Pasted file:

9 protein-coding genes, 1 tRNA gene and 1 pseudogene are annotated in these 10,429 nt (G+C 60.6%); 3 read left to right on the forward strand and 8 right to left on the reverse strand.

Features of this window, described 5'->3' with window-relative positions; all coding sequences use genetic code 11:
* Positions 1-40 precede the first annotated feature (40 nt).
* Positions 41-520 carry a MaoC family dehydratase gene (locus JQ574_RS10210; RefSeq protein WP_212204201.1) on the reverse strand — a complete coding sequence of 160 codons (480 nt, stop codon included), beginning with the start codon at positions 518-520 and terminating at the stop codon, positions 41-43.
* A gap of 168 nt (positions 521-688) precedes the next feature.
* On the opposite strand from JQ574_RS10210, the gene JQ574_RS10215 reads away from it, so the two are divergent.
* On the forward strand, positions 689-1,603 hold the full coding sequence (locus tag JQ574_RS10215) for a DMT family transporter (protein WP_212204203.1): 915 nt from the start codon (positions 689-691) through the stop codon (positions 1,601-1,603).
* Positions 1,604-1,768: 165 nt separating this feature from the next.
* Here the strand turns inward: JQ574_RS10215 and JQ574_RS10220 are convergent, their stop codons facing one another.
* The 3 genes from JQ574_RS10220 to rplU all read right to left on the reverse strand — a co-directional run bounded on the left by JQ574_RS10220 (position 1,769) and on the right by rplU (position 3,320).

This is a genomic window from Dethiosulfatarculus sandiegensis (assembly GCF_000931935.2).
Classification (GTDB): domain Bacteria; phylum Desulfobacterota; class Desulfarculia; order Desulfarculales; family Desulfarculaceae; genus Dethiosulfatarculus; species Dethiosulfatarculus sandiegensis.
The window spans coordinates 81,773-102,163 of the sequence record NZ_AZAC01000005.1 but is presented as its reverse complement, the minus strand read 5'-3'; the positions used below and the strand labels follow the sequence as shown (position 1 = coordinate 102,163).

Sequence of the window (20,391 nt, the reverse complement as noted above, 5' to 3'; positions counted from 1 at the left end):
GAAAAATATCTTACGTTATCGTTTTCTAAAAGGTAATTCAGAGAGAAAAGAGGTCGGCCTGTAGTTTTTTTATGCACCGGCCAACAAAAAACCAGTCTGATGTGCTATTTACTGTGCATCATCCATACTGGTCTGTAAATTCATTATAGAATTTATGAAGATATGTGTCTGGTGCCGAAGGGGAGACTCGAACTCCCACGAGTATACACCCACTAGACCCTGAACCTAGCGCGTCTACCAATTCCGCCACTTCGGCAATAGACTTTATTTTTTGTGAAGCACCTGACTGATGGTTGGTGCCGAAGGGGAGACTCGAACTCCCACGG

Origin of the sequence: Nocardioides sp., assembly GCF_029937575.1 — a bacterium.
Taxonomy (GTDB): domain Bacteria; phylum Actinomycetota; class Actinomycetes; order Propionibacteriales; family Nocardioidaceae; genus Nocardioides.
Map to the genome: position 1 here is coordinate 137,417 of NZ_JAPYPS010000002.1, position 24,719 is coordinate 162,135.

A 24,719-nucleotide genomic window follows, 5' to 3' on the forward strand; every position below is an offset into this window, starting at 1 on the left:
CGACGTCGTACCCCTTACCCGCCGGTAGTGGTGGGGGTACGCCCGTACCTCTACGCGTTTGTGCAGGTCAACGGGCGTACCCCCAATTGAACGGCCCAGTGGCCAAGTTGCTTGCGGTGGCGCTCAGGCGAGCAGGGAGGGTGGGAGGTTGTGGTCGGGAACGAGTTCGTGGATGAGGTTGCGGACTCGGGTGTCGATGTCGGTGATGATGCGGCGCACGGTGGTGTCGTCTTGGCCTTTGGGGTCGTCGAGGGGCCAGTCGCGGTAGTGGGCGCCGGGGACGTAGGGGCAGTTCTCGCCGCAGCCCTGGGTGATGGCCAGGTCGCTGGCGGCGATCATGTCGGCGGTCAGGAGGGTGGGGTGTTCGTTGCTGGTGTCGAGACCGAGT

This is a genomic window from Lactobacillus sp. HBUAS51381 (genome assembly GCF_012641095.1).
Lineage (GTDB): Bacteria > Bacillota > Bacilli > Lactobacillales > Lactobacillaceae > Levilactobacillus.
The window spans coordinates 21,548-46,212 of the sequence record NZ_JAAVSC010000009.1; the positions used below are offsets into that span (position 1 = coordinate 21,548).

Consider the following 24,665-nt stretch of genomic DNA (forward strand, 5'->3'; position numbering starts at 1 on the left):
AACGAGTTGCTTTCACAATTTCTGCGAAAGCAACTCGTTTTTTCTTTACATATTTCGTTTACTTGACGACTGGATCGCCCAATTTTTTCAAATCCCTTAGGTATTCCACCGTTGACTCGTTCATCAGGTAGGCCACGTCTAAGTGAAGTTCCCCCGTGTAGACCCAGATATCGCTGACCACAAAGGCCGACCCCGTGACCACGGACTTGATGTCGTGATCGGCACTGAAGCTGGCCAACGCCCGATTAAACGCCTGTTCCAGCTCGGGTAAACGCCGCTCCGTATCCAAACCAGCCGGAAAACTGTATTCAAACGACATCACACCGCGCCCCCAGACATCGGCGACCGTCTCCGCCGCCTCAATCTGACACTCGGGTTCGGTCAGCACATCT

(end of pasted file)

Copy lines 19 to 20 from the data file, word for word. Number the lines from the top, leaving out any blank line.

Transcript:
A 24,719-nucleotide genomic window follows, 5' to 3' on the forward strand; every position below is an offset into this window, starting at 1 on the left:
CGACGTCGTACCCCTTACCCGCCGGTAGTGGTGGGGGTACGCCCGTACCTCTACGCGTTTGTGCAGGTCAACGGGCGTACCCCCAATTGAACGGCCCAGTGGCCAAGTTGCTTGCGGTGGCGCTCAGGCGAGCAGGGAGGGTGGGAGGTTGTGGTCGGGAACGAGTTCGTGGATGAGGTTGCGGACTCGGGTGTCGATGTCGGTGATGATGCGGCGCACGGTGGTGTCGTCTTGGCCTTTGGGGTCGTCGAGGGGCCAGTCGCGGTAGTGGGCGCCGGGGACGTAGGGGCAGTTCTCGCCGCAGCCCTGGGTGATGGCCAGGTCGCTGGCGGCGATCATGTCGGCGGTCAGGAGGGTGGGGTGTTCGTTGCTGGTGTCGAGACCGAGT